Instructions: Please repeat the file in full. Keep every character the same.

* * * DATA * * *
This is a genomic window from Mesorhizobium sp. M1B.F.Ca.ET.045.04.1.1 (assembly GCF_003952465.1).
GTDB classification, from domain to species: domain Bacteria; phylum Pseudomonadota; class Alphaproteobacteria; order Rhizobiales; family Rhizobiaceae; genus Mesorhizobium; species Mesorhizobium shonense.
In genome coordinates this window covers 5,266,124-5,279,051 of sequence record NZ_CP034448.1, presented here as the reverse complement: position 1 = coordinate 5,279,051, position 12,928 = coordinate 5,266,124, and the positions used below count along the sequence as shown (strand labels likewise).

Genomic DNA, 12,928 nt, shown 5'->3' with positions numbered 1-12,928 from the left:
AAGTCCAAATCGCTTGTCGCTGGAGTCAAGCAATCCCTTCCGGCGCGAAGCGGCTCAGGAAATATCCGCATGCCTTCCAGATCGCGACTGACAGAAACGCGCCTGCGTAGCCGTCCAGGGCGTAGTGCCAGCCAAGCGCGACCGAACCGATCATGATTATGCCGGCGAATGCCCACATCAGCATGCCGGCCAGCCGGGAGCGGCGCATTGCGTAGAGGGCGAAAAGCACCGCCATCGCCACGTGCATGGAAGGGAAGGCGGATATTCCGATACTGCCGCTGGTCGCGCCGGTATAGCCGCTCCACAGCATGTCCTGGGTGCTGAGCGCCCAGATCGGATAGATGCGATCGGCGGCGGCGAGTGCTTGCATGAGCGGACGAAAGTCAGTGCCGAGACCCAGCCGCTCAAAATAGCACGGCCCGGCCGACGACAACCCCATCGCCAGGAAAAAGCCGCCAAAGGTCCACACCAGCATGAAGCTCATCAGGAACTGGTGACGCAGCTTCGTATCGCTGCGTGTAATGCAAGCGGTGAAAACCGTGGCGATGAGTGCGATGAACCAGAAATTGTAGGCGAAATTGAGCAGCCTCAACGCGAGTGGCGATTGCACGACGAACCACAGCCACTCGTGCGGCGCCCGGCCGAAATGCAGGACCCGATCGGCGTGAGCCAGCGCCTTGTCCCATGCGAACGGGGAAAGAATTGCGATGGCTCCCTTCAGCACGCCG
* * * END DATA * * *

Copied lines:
This is a genomic window from Mesorhizobium sp. M1B.F.Ca.ET.045.04.1.1 (assembly GCF_003952465.1).
GTDB classification, from domain to species: domain Bacteria; phylum Pseudomonadota; class Alphaproteobacteria; order Rhizobiales; family Rhizobiaceae; genus Mesorhizobium; species Mesorhizobium shonense.
In genome coordinates this window covers 5,266,124-5,279,051 of sequence record NZ_CP034448.1, presented here as the reverse complement: position 1 = coordinate 5,279,051, position 12,928 = coordinate 5,266,124, and the positions used below count along the sequence as shown (strand labels likewise).

Genomic DNA, 12,928 nt, shown 5'->3' with positions numbered 1-12,928 from the left:
AAGTCCAAATCGCTTGTCGCTGGAGTCAAGCAATCCCTTCCGGCGCGAAGCGGCTCAGGAAATATCCGCATGCCTTCCAGATCGCGACTGACAGAAACGCGCCTGCGTAGCCGTCCAGGGCGTAGTGCCAGCCAAGCGCGACCGAACCGATCATGATTATGCCGGCGAATGCCCACATCAGCATGCCGGCCAGCCGGGAGCGGCGCATTGCGTAGAGGGCGAAAAGCACCGCCATCGCCACGTGCATGGAAGGGAAGGCGGATATTCCGATACTGCCGCTGGTCGCGCCGGTATAGCCGCTCCACAGCATGTCCTGGGTGCTGAGCGCCCAGATCGGATAGATGCGATCGGCGGCGGCGAGTGCTTGCATGAGCGGACGAAAGTCAGTGCCGAGACCCAGCCGCTCAAAATAGCACGGCCCGGCCGACGACAACCCCATCGCCAGGAAAAAGCCGCCAAAGGTCCACACCAGCATGAAGCTCATCAGGAACTGGTGACGCAGCTTCGTATCGCTGCGTGTAATGCAAGCGGTGAAAACCGTGGCGATGAGTGCGATGAACCAGAAATTGTAGGCGAAATTGAGCAGCCTCAACGCGAGTGGCGATTGCACGACGAACCACAGCCACTCGTGCGGCGCCCGGCCGAAATGCAGGACCCGATCGGCGTGAGCCAGCGCCTTGTCCCATGCGAACGGGGAAAGAATTGCGATGGCTCCCTTCAGCACGCCG